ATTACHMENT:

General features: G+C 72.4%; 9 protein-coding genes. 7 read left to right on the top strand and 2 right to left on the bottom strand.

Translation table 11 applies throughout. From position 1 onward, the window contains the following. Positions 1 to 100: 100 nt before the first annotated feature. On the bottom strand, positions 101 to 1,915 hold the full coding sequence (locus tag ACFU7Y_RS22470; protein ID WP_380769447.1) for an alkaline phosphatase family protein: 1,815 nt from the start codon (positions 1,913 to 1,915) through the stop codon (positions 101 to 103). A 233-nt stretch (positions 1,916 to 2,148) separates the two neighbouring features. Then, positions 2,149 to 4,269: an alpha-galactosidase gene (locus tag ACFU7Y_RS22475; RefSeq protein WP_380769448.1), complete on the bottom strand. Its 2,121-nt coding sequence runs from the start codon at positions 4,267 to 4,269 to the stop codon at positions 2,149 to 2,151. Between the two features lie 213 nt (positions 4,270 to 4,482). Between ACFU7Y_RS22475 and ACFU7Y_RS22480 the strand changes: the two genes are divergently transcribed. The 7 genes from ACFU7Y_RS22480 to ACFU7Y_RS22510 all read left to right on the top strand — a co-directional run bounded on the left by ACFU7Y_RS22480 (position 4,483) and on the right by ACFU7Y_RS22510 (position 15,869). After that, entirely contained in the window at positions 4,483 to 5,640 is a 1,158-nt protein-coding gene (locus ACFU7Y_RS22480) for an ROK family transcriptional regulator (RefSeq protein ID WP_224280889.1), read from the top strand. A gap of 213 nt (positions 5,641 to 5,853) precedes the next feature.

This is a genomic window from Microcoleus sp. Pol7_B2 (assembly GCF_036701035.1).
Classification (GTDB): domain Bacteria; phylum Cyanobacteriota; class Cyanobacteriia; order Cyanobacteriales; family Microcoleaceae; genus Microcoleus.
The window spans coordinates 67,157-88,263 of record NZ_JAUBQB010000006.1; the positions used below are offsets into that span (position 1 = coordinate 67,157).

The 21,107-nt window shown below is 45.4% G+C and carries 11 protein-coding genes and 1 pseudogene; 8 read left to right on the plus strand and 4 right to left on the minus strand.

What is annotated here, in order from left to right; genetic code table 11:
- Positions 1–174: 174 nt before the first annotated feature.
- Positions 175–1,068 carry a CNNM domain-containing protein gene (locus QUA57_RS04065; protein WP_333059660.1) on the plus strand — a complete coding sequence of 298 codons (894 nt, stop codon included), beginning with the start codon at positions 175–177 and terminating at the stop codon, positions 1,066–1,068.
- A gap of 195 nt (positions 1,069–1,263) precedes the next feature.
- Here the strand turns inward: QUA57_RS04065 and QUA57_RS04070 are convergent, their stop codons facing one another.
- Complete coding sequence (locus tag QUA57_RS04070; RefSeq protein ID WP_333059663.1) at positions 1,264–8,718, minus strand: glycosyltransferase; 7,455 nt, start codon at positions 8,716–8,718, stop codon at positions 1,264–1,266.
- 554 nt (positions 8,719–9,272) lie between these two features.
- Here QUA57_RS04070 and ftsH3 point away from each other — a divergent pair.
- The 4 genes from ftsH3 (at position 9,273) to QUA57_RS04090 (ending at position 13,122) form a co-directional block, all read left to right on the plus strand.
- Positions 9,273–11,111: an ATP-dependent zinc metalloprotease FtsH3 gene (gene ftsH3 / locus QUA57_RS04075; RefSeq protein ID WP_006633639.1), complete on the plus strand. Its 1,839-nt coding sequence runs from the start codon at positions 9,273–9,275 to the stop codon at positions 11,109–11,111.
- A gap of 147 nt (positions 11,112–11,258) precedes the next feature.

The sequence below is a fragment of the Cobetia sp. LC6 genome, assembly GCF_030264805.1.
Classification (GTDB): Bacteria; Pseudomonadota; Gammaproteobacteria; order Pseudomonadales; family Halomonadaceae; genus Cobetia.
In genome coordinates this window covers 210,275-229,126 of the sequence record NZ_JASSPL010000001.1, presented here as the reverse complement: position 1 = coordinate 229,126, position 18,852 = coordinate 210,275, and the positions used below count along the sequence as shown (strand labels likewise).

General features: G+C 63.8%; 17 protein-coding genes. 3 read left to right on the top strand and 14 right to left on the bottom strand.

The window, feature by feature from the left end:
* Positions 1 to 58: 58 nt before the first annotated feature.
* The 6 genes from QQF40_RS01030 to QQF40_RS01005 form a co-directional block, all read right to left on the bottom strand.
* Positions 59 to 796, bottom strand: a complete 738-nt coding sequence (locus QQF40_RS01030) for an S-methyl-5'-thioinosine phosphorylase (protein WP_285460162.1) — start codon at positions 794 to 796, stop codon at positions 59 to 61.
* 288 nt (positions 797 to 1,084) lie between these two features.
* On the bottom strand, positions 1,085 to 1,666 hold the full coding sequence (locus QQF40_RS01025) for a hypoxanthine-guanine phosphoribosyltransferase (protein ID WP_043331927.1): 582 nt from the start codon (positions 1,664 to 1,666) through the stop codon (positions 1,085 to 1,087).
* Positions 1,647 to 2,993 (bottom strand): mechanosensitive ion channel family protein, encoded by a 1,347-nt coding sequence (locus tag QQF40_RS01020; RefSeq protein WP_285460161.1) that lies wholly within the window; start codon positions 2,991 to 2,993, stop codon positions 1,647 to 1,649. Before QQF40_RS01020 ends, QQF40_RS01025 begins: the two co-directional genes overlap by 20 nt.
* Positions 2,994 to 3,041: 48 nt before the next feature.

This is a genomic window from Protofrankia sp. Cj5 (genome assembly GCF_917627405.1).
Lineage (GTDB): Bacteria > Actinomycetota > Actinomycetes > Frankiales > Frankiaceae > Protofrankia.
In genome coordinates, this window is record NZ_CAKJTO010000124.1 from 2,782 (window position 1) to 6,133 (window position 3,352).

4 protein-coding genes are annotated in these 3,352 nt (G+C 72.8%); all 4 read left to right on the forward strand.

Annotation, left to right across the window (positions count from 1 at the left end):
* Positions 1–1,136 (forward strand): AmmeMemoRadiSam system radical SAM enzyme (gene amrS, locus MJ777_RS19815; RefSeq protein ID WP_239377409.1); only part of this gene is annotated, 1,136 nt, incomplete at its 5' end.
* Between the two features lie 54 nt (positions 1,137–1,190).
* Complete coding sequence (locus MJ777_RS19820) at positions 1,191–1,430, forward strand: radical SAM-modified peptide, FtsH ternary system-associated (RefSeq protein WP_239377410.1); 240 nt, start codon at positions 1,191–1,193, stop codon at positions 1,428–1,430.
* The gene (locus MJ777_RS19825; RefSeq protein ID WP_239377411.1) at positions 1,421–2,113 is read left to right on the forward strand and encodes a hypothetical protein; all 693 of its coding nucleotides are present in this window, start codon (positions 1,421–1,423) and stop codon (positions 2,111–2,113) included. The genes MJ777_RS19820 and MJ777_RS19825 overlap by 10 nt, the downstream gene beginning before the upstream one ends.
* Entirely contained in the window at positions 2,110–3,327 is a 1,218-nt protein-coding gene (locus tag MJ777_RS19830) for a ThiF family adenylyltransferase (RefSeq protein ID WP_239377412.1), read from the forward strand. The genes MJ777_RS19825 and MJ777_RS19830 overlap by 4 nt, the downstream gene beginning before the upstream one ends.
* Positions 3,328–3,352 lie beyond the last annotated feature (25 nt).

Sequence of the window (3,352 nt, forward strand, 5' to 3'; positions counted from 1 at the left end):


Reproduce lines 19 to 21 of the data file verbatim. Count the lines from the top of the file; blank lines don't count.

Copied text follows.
Classification (GTDB): Bacteria; Pseudomonadota; Gammaproteobacteria; order Pseudomonadales; family Halomonadaceae; genus Cobetia.
In genome coordinates this window covers 210,275-229,126 of the sequence record NZ_JASSPL010000001.1, presented here as the reverse complement: position 1 = coordinate 229,126, position 18,852 = coordinate 210,275, and the positions used below count along the sequence as shown (strand labels likewise).

General features: G+C 63.8%; 17 protein-coding genes. 3 read left to right on the top strand and 14 right to left on the bottom strand.